Employee Privacy

Author: Yana St. Clair, Esq.

Employee Privacy

With the unprecedented development of technology and the increased amount of gadgets that can be used for monitoring and surveillance, employee privacy has become a relevant issue in the last decades. The term encompasses several employment issues that are increasingly becoming important nowadays.
Providing legal provisions to shield employees from excessive and unnecessary intrusion to protect personal dignity has become a major legal concern. The increased surveillance at work facilitated by the easily available monitoring devices of modern technology is putting pressure on the employee/employer business relationship, which in many cases instead of improving business performance is hindering productivity, and is in grave contradiction to modern-day management strategies.

Thus, modern legislature is faced with the obligation of providing protection to employees from the increased pressure on revealing sensitive information and personal matters. Employee privacy covers the following issues:

  • Polygraph testing
  • Drug and Alcohol testing
  • Searches of employees
  • Records and references
  • Monitoring of employees 

Since these concerns can be encountered by any working individual in almost any business environment, this column will dive deeper into each one of them with the hope to provide basic information for guidance and protection.

Polygraph Testing is used by some employers to screen prospective applicants and to investigate employee thefts, or in any other number of circumstances when honesty comes into issue.  The increased usage of polygraph and other lie detector tests, and techniques in the last decades, has raised concerns, which have provoked sporadic actions in many states in the U.S.  The too personal questions asked by test examiners, and the impact of such tests on employees, poorly affects job security, personal privacy in the work place, and in many instances is threatening the work environment. This led the U.S. Congress to pass the Employee Polygraph Protection Act (EPPA) in 1988, under which an employer may not:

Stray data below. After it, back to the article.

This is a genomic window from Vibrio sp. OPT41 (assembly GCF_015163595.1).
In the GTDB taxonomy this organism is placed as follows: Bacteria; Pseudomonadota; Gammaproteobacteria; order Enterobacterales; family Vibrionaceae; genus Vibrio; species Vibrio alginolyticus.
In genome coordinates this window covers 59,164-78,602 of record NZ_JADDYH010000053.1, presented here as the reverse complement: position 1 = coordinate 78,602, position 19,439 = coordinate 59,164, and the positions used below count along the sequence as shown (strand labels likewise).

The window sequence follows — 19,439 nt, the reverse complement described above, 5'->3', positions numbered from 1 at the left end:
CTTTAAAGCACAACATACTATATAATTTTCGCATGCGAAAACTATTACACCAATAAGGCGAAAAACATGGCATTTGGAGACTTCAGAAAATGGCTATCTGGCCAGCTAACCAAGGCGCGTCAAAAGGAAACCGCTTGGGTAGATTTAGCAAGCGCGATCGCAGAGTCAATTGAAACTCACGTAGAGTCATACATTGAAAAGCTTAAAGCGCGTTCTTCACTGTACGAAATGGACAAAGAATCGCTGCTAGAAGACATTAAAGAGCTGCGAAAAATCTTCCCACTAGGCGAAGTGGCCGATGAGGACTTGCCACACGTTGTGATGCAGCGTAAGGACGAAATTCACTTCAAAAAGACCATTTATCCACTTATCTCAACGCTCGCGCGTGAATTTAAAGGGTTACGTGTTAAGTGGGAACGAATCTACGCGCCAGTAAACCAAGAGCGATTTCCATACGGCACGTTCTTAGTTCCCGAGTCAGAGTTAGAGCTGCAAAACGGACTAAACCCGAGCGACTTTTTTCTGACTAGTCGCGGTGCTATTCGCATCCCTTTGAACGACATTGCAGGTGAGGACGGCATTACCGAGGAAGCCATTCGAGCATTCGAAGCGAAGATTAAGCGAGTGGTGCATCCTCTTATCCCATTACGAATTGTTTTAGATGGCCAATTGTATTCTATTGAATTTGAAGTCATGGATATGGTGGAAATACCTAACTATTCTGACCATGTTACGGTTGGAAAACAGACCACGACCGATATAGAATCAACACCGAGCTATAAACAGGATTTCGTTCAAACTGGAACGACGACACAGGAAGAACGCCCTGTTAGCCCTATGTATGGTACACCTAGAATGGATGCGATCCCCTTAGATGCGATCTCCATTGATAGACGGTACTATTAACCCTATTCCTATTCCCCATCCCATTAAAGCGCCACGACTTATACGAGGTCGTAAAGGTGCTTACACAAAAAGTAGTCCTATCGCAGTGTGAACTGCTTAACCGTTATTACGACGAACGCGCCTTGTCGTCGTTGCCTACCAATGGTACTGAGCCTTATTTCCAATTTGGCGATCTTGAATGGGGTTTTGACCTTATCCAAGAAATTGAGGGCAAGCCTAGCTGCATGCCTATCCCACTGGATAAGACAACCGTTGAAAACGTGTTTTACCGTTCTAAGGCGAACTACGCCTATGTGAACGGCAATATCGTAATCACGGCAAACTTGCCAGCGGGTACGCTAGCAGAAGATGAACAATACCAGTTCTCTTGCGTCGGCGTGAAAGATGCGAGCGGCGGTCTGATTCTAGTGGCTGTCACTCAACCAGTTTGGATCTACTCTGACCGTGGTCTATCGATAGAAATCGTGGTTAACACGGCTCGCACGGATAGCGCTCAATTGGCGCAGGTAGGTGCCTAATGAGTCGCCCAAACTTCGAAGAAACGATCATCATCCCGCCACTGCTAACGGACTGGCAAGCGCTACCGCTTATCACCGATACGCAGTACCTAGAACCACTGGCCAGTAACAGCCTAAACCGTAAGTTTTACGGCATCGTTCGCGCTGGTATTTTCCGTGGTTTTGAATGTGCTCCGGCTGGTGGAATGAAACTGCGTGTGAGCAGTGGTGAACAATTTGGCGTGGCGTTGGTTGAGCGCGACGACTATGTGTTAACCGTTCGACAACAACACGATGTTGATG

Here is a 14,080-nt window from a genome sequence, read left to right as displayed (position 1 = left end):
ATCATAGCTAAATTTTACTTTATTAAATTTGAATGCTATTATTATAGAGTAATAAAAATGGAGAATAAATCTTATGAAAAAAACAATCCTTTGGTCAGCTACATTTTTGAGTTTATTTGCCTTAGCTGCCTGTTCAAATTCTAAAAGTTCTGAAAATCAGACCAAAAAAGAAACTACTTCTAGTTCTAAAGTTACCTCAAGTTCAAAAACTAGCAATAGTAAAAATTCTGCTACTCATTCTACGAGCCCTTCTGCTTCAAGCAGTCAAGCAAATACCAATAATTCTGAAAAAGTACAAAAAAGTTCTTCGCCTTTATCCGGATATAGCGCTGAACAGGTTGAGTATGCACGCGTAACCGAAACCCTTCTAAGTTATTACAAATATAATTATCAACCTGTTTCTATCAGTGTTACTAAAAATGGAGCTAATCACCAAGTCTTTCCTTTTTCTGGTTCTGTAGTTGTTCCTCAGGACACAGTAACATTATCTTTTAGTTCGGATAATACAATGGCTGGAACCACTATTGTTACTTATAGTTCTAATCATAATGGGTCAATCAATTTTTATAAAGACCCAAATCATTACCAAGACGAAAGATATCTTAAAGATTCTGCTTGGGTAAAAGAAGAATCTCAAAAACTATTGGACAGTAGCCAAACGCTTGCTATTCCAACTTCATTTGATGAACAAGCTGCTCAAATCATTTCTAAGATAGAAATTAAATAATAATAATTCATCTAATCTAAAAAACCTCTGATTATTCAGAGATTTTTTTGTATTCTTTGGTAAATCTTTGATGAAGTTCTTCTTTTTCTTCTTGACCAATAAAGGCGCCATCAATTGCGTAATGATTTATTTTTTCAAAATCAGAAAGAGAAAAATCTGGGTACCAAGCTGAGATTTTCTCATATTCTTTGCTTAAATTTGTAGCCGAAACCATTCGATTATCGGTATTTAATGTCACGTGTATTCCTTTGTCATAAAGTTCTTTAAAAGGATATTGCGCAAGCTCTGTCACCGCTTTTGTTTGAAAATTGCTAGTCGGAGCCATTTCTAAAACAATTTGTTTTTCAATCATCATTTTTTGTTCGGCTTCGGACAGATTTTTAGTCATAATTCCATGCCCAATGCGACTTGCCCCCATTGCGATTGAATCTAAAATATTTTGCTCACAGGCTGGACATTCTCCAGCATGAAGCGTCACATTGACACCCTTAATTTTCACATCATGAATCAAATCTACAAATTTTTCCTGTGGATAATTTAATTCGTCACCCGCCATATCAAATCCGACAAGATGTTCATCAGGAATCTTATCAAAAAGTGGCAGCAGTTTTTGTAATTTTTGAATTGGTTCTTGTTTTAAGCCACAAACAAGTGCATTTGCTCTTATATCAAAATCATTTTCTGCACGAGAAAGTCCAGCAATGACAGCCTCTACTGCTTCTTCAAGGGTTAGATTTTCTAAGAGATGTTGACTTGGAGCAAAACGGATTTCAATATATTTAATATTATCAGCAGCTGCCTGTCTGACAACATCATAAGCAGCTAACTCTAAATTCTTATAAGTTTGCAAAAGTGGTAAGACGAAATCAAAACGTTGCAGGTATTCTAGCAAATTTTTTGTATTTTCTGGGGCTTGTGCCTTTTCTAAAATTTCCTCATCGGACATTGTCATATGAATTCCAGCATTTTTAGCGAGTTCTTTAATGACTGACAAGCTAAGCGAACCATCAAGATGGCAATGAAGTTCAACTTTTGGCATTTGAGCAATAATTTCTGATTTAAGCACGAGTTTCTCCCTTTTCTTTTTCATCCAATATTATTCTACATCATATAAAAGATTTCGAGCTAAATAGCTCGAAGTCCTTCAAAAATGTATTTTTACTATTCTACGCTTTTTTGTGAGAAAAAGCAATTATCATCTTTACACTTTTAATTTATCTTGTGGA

• Require, suggest, request, etc... the use of lie detector tests
  • Use, accept, refer to, or inquire about such tests' results and,
  • Discriminate and retaliate on the grounds of such tests' results, or on the refusal of taking the above (Mallor et all., 2008, p. 1274)

The EPPA however, cannot be enforced on certain governmental, and security employers including, but not limited to national security and defense.  It also excludes firms and producers of controlled substances. The act however, imposes restrictions on the disclosure of discussed  tests' results.
The Employee Polygraph Protection Act is enforced by the Labor Department in the U. S. and violations of the issued regulations can be resolved in court.  As a result, the wronged party may be entitled to monetary compensations, reinstatement and promotion.

Drug and Alcohol Testing: Pursuant to the realization that the use of drugs and alcohol at work can impede job performance and threaten workers' safety, not to mention the illegality of elicit drugs, such tests are increasingly being imposed on employees and job applicants.
The abuse of drug and alcohol testing by public employers can be attacked under the Fourth Amendment's search and seizure provision, and private employers as a general rule have no constitutional protection. Depending on each state's legal regulations, a wronged employee may file tort suits for invasion of privacy or infliction of emotional distress.
Regardless of the existing protection, private sector drug testing is required by federal law and the Transportation Department of the U. S. when public and private safety is at stake as in industries occupied in mass transportation, or whenever sensitive positions are involved.

Due to the importance and the sensitivity of employee privacy, the rest of these issues will be addressed in the next column.


Yana is an American attorney, licensed to practice in the State of California.  She received her B.A. from UCLA in
2001 with a major in Political Science, specializing in International Relations.  In 2005 she was awarded the degree of Juris Doctor, from Loyola Law School. 
In 2009 she received her MBA from Ashford University.
During her studies, Yana worked for Soft Power Int., where she became well acquainted with the engineering world.  Upon graduating from Law School, Yana joined the Criminal Defense field, where she has devoted her talents to fight for her clients. 

Let?s start with organization in protection testing